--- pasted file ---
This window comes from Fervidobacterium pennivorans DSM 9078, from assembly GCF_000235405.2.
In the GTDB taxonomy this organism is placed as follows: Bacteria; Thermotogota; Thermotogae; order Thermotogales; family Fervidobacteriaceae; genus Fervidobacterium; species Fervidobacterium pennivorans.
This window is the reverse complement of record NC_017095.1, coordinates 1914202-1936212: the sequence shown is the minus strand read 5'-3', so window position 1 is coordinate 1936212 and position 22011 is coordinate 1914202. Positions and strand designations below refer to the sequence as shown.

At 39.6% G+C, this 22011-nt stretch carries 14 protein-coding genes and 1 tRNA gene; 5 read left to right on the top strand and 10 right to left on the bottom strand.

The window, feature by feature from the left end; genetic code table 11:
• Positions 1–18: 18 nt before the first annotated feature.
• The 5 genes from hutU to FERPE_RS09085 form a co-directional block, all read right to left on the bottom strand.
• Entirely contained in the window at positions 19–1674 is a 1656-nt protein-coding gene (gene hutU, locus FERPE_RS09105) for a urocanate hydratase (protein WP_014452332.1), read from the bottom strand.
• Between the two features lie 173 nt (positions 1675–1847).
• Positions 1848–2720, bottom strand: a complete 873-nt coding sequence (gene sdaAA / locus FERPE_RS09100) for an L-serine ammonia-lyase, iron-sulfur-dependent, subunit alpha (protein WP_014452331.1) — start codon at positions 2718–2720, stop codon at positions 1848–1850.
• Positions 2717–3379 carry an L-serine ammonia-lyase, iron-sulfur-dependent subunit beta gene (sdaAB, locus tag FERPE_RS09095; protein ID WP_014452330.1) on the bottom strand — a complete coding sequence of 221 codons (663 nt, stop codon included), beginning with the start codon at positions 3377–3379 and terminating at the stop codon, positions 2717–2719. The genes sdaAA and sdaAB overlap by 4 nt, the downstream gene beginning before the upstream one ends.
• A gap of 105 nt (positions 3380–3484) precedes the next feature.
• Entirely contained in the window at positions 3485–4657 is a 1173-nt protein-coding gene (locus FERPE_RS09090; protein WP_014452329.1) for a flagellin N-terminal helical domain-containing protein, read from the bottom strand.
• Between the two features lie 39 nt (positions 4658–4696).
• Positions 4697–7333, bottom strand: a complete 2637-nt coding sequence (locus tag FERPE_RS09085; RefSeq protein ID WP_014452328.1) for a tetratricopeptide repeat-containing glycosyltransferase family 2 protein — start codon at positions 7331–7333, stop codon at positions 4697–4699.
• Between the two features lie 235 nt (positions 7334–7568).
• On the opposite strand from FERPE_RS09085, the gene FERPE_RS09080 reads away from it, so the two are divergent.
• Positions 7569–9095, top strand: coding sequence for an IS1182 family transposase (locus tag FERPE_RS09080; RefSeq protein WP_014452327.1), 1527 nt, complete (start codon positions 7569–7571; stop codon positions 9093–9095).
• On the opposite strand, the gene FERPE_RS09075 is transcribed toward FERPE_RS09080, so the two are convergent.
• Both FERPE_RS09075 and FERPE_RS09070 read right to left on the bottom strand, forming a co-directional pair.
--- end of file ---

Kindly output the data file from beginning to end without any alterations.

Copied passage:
This window comes from Fervidobacterium pennivorans DSM 9078, from assembly GCF_000235405.2.
In the GTDB taxonomy this organism is placed as follows: Bacteria; Thermotogota; Thermotogae; order Thermotogales; family Fervidobacteriaceae; genus Fervidobacterium; species Fervidobacterium pennivorans.
This window is the reverse complement of record NC_017095.1, coordinates 1914202-1936212: the sequence shown is the minus strand read 5'-3', so window position 1 is coordinate 1936212 and position 22011 is coordinate 1914202. Positions and strand designations below refer to the sequence as shown.

At 39.6% G+C, this 22011-nt stretch carries 14 protein-coding genes and 1 tRNA gene; 5 read left to right on the top strand and 10 right to left on the bottom strand.

The window, feature by feature from the left end; genetic code table 11:
• Positions 1–18: 18 nt before the first annotated feature.
• The 5 genes from hutU to FERPE_RS09085 form a co-directional block, all read right to left on the bottom strand.
• Entirely contained in the window at positions 19–1674 is a 1656-nt protein-coding gene (gene hutU, locus FERPE_RS09105) for a urocanate hydratase (protein WP_014452332.1), read from the bottom strand.
• Between the two features lie 173 nt (positions 1675–1847).
• Positions 1848–2720, bottom strand: a complete 873-nt coding sequence (gene sdaAA / locus FERPE_RS09100) for an L-serine ammonia-lyase, iron-sulfur-dependent, subunit alpha (protein WP_014452331.1) — start codon at positions 2718–2720, stop codon at positions 1848–1850.
• Positions 2717–3379 carry an L-serine ammonia-lyase, iron-sulfur-dependent subunit beta gene (sdaAB, locus tag FERPE_RS09095; protein ID WP_014452330.1) on the bottom strand — a complete coding sequence of 221 codons (663 nt, stop codon included), beginning with the start codon at positions 3377–3379 and terminating at the stop codon, positions 2717–2719. The genes sdaAA and sdaAB overlap by 4 nt, the downstream gene beginning before the upstream one ends.
• A gap of 105 nt (positions 3380–3484) precedes the next feature.
• Entirely contained in the window at positions 3485–4657 is a 1173-nt protein-coding gene (locus FERPE_RS09090; protein WP_014452329.1) for a flagellin N-terminal helical domain-containing protein, read from the bottom strand.
• Between the two features lie 39 nt (positions 4658–4696).
• Positions 4697–7333, bottom strand: a complete 2637-nt coding sequence (locus tag FERPE_RS09085; RefSeq protein ID WP_014452328.1) for a tetratricopeptide repeat-containing glycosyltransferase family 2 protein — start codon at positions 7331–7333, stop codon at positions 4697–4699.
• Between the two features lie 235 nt (positions 7334–7568).
• On the opposite strand from FERPE_RS09085, the gene FERPE_RS09080 reads away from it, so the two are divergent.
• Positions 7569–9095, top strand: coding sequence for an IS1182 family transposase (locus tag FERPE_RS09080; RefSeq protein WP_014452327.1), 1527 nt, complete (start codon positions 7569–7571; stop codon positions 9093–9095).
• On the opposite strand, the gene FERPE_RS09075 is transcribed toward FERPE_RS09080, so the two are convergent.
• Both FERPE_RS09075 and FERPE_RS09070 read right to left on the bottom strand, forming a co-directional pair.